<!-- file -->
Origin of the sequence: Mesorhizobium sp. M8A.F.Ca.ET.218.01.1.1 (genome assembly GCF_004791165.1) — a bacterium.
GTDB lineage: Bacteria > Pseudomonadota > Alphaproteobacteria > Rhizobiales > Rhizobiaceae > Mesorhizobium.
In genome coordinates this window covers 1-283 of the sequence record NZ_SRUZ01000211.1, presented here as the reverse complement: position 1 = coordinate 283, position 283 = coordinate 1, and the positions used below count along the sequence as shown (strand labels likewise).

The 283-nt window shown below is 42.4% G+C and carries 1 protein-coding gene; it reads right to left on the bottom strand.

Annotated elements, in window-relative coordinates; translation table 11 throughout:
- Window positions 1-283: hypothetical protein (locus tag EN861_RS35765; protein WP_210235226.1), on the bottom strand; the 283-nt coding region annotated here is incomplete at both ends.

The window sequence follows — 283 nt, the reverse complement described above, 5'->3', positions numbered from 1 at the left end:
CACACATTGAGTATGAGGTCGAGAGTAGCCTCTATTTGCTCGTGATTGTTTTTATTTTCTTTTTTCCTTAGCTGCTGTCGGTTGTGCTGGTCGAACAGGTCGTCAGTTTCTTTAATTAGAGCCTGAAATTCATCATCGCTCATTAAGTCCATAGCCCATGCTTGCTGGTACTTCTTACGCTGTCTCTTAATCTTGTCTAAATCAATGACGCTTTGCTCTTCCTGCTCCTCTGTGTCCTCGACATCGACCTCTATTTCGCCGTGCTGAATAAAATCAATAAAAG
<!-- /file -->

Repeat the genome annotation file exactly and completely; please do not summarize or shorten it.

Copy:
Origin of the sequence: Mesorhizobium sp. M8A.F.Ca.ET.218.01.1.1 (genome assembly GCF_004791165.1) — a bacterium.
GTDB lineage: Bacteria > Pseudomonadota > Alphaproteobacteria > Rhizobiales > Rhizobiaceae > Mesorhizobium.
In genome coordinates this window covers 1-283 of the sequence record NZ_SRUZ01000211.1, presented here as the reverse complement: position 1 = coordinate 283, position 283 = coordinate 1, and the positions used below count along the sequence as shown (strand labels likewise).

The 283-nt window shown below is 42.4% G+C and carries 1 protein-coding gene; it reads right to left on the bottom strand.

Annotated elements, in window-relative coordinates; translation table 11 throughout:
- Window positions 1-283: hypothetical protein (locus tag EN861_RS35765; protein WP_210235226.1), on the bottom strand; the 283-nt coding region annotated here is incomplete at both ends.

The window sequence follows — 283 nt, the reverse complement described above, 5'->3', positions numbered from 1 at the left end:
CACACATTGAGTATGAGGTCGAGAGTAGCCTCTATTTGCTCGTGATTGTTTTTATTTTCTTTTTTCCTTAGCTGCTGTCGGTTGTGCTGGTCGAACAGGTCGTCAGTTTCTTTAATTAGAGCCTGAAATTCATCATCGCTCATTAAGTCCATAGCCCATGCTTGCTGGTACTTCTTACGCTGTCTCTTAATCTTGTCTAAATCAATGACGCTTTGCTCTTCCTGCTCCTCTGTGTCCTCGACATCGACCTCTATTTCGCCGTGCTGAATAAAATCAATAAAAG